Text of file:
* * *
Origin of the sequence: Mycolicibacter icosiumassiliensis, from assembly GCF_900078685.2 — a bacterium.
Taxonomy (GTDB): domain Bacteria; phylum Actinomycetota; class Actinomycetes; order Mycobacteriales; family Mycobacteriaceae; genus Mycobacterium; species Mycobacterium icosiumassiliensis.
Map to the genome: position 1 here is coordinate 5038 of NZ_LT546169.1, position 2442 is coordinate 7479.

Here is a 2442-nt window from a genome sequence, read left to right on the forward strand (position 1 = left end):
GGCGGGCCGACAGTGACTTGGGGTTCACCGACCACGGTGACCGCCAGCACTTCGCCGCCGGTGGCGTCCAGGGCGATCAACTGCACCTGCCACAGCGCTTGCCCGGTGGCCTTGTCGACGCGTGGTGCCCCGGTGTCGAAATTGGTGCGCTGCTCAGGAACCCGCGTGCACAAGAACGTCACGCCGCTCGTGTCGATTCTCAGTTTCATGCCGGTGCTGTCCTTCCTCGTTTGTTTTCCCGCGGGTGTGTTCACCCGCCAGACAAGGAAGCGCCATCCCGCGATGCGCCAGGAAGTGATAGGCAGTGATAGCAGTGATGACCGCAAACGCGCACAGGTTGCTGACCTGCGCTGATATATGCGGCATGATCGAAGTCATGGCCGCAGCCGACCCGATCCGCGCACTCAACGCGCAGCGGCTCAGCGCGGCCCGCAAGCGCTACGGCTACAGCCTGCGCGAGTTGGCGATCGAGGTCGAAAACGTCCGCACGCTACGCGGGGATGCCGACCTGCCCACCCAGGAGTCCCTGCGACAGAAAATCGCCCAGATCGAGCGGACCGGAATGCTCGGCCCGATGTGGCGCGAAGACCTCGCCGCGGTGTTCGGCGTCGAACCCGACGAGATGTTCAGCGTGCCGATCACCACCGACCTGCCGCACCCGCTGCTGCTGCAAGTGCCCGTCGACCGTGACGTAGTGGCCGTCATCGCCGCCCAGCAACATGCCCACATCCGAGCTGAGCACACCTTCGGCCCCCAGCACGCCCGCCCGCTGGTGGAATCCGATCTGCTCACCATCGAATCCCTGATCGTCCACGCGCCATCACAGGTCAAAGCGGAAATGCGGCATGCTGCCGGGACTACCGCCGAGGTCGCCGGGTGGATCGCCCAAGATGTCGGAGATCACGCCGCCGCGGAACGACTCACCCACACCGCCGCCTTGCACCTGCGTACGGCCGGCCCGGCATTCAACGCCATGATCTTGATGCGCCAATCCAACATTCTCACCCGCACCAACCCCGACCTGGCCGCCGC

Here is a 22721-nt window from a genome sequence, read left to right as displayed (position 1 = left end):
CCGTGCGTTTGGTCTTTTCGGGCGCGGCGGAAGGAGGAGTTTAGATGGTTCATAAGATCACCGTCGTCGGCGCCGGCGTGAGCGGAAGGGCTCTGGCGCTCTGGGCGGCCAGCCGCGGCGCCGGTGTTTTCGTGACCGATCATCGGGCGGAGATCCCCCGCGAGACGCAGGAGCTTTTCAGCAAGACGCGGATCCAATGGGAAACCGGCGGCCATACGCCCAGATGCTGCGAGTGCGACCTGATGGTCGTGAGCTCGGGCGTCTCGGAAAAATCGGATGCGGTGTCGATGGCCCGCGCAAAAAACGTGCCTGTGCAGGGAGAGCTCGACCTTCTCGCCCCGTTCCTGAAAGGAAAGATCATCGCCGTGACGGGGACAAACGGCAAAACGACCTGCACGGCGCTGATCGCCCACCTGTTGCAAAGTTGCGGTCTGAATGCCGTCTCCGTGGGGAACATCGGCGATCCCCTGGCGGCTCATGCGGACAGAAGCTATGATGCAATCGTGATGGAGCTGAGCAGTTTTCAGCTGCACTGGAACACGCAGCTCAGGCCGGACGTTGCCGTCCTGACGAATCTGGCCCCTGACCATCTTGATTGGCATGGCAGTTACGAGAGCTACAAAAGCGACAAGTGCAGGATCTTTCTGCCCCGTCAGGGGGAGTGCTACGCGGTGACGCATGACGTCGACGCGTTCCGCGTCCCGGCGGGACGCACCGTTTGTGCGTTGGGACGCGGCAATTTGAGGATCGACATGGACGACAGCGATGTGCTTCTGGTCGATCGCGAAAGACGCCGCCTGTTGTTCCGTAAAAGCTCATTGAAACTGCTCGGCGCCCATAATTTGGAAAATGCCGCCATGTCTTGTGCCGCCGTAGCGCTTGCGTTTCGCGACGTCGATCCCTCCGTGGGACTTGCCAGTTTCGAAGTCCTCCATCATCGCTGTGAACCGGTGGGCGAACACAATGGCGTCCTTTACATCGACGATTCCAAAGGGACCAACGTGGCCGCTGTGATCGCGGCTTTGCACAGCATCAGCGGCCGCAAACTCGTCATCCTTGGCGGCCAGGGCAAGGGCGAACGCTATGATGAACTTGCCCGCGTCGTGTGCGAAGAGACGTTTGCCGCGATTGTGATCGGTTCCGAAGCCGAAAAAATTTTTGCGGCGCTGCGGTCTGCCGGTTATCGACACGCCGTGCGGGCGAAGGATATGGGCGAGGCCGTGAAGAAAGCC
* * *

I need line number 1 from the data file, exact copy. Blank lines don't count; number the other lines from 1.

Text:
Origin of the sequence: Mycolicibacter icosiumassiliensis, from assembly GCF_900078685.2 — a bacterium.